It is a time of purported visions and miracles for tens of thousands of Indonesians, as the world’s most populous Muslim nation experiences a rise in the number of self-proclaimed prophets thanks to social media.
But the emergence of new religious movements claiming divine connections, which often draw on elements of Islam and Christianity, has been highly controversial in the increasingly conservative Muslim nation.
Several new religious leaders and their followers have already been prosecuted and imprisoned under the country’s strict blasphemy laws.
Al Makin, an Indonesian expert in new religious movements at Sunan Kalijaga State Islamic University in Yogyakarta, said the movements had gained traction mainly due to increased exposure on social media and people seeking answers during periods of economic and political uncertainty.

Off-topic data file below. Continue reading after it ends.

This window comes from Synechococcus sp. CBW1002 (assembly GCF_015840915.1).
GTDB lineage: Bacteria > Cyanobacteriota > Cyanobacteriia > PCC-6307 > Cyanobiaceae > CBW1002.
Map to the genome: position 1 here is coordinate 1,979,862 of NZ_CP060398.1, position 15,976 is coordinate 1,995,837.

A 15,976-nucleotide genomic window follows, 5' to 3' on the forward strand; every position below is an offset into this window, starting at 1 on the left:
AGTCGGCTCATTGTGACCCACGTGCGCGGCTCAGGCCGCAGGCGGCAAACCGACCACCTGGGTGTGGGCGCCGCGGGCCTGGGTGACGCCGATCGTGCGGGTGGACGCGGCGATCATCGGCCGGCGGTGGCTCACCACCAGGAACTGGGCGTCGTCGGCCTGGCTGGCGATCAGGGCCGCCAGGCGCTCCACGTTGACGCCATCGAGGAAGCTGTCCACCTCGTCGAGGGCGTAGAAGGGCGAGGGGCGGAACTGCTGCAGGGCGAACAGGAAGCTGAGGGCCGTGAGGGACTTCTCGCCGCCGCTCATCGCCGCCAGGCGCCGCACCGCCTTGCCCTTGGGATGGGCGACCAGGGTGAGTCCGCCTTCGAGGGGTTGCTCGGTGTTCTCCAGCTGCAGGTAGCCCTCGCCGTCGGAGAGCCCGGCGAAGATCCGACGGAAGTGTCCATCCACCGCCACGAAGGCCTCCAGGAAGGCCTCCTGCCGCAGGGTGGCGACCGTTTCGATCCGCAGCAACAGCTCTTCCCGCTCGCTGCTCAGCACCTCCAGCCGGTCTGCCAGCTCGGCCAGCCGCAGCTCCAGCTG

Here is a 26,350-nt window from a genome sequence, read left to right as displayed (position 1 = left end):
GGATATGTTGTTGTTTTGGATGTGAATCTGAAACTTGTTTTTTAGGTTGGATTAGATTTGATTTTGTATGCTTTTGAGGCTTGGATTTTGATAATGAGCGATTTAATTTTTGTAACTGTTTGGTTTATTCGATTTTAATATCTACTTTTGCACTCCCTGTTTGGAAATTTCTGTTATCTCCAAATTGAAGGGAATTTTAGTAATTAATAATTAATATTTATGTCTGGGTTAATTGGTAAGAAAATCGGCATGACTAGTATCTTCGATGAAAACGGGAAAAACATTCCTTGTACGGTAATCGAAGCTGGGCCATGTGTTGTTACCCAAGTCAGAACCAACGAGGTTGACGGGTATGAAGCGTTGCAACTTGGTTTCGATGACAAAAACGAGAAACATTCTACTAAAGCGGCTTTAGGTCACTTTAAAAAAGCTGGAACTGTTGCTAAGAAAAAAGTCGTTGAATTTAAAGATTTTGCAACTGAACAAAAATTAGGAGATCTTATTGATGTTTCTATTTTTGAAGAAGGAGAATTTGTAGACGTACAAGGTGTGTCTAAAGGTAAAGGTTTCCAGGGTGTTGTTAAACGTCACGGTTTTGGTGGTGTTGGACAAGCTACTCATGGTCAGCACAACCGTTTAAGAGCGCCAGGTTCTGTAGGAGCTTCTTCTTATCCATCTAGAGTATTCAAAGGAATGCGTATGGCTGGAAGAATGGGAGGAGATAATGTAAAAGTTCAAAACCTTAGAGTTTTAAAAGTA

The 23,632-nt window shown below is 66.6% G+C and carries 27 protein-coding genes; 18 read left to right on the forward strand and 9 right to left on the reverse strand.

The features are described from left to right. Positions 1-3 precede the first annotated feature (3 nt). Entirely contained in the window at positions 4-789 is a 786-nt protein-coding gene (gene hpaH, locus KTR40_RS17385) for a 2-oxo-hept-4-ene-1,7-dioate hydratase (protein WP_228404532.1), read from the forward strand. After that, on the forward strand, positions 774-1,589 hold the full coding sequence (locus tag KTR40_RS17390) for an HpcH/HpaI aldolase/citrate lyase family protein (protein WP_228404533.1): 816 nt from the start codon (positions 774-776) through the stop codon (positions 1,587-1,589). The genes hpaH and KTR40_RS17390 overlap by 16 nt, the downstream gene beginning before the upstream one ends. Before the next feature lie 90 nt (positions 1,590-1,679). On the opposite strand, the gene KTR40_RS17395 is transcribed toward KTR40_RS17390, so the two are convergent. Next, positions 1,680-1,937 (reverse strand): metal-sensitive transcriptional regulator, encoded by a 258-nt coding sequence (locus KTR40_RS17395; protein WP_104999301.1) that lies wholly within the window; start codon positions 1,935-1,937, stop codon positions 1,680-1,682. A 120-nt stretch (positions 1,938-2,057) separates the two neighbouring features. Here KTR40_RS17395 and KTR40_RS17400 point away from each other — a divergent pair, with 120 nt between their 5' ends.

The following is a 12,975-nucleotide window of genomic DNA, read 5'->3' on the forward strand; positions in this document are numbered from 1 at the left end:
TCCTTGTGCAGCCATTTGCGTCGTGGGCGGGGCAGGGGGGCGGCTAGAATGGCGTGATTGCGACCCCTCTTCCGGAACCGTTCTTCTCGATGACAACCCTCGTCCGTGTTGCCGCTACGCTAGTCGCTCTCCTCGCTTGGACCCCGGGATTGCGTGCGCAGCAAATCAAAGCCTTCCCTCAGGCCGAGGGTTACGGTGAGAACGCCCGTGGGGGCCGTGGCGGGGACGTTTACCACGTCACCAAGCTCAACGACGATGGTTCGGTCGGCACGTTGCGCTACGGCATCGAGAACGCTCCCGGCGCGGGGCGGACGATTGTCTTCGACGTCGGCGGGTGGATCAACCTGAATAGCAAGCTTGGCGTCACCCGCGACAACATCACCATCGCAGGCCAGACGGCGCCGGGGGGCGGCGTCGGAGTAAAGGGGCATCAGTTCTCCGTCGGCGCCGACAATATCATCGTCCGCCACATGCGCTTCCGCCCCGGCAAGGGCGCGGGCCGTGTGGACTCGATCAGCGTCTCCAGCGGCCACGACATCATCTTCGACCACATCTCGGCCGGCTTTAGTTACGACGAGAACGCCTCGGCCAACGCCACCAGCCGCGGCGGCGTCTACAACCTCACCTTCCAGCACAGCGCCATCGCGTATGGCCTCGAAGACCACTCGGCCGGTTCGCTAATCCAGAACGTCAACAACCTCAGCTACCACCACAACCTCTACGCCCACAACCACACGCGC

“Their existence often stems from uncertainties surrounding an unstable political climate,” he said, referring to the widespread social instability after the fall of former president Suharto and the 1998 Asian financial crisis, which caused job losses and increased poverty.